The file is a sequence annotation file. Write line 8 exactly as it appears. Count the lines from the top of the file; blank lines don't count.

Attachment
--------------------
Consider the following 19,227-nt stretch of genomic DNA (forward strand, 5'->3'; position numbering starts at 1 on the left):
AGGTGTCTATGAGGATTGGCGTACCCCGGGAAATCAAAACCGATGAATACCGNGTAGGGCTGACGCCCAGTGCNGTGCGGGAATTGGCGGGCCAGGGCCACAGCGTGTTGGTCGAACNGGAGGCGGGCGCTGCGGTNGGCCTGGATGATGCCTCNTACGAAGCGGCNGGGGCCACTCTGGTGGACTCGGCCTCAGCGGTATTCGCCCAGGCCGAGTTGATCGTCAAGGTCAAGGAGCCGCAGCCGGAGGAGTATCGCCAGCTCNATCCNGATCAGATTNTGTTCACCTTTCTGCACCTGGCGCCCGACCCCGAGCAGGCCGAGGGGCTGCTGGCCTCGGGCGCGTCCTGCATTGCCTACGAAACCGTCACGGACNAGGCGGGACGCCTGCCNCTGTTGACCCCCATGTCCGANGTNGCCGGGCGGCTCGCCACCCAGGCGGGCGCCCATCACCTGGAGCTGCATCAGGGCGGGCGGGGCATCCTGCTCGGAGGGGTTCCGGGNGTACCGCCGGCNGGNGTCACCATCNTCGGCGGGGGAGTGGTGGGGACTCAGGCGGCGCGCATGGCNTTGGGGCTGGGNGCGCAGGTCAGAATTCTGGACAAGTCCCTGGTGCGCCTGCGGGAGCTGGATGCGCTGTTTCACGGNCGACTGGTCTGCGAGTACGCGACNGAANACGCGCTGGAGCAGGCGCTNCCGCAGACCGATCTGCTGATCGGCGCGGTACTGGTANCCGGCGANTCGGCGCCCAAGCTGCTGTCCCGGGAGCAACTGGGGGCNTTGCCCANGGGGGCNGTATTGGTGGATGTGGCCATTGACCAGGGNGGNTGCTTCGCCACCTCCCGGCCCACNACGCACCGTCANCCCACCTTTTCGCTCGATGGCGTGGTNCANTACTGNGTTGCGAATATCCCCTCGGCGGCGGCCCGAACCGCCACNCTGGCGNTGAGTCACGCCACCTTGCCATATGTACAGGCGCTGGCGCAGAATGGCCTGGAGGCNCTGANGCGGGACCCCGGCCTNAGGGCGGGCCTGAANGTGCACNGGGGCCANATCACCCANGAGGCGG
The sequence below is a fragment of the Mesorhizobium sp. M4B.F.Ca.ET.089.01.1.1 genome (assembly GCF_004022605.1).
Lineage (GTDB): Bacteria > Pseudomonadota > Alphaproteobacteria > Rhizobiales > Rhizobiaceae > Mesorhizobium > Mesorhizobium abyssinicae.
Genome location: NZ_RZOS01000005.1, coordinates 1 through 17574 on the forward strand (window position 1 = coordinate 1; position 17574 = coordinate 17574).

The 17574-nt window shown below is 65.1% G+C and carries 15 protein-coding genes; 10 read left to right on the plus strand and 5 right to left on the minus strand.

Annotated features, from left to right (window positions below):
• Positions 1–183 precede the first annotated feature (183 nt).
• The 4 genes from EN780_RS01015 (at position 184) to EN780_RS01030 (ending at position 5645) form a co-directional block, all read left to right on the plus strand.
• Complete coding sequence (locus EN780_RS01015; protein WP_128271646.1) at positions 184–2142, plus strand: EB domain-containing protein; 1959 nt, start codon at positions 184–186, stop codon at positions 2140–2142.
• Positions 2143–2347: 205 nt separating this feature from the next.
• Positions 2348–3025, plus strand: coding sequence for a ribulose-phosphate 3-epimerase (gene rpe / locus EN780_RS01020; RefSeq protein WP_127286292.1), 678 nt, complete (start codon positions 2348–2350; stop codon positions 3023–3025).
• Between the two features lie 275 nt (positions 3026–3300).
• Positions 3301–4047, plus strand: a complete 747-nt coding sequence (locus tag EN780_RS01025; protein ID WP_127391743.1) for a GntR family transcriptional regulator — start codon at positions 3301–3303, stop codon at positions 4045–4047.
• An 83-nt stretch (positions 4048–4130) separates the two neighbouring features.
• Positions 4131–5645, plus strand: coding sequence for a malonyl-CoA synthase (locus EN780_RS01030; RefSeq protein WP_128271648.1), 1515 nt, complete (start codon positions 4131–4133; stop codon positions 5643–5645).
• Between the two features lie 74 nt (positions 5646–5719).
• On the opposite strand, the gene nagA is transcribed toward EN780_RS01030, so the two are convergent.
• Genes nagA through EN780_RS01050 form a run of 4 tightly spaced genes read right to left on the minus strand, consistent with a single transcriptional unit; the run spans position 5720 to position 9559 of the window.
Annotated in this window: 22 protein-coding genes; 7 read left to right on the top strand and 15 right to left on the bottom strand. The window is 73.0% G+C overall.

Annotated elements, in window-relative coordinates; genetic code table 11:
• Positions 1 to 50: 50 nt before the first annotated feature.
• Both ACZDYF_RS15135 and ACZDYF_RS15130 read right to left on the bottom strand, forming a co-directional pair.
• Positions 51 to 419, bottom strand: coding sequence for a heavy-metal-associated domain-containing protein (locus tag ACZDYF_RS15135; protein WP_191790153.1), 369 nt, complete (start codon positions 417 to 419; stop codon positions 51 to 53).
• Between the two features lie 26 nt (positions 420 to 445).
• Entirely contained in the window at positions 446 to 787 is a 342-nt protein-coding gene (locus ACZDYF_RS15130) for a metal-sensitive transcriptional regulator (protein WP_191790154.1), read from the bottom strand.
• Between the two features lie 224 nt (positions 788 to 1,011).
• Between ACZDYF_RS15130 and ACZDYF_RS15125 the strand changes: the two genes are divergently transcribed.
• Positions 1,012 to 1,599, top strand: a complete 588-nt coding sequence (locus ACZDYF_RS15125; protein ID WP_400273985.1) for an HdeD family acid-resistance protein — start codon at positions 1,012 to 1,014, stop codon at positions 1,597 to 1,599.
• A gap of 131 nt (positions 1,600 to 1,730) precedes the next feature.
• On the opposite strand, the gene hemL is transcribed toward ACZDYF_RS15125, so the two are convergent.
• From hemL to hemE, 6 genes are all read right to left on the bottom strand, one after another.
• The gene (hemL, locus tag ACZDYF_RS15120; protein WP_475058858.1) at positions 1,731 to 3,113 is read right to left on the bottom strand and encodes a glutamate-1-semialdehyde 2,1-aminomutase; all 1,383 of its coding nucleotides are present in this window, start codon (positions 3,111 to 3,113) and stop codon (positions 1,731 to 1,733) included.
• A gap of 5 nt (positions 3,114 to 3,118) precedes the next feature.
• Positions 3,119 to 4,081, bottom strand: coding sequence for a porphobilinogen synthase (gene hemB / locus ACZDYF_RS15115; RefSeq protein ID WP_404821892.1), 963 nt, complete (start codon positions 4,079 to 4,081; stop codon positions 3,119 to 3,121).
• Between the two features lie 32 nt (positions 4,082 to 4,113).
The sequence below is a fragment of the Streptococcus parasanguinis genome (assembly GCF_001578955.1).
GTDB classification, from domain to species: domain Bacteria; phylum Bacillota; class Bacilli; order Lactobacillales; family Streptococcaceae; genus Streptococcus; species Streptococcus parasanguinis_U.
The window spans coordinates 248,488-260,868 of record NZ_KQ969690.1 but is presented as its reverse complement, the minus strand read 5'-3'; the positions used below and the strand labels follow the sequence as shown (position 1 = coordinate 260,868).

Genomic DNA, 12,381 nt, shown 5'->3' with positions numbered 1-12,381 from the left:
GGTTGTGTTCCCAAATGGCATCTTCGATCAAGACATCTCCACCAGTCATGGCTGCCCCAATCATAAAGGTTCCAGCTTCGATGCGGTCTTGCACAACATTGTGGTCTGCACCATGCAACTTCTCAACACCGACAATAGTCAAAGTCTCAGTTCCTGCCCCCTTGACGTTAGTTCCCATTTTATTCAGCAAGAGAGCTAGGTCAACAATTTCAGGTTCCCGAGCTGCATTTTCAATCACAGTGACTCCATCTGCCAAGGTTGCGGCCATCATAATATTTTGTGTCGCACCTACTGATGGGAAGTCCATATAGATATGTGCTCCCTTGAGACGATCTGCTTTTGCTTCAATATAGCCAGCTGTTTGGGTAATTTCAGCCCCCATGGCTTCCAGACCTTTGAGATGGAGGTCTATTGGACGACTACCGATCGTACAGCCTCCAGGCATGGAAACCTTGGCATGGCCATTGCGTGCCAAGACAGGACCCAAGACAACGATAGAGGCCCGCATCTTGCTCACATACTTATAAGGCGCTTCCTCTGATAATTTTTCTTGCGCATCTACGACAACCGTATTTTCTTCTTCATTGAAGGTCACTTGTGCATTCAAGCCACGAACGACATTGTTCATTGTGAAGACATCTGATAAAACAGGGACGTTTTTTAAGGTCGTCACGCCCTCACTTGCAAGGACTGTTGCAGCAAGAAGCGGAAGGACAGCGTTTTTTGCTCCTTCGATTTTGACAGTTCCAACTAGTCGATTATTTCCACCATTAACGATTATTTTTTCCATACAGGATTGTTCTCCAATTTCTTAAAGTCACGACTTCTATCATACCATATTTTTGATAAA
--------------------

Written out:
• Positions 1–183 precede the first annotated feature (183 nt).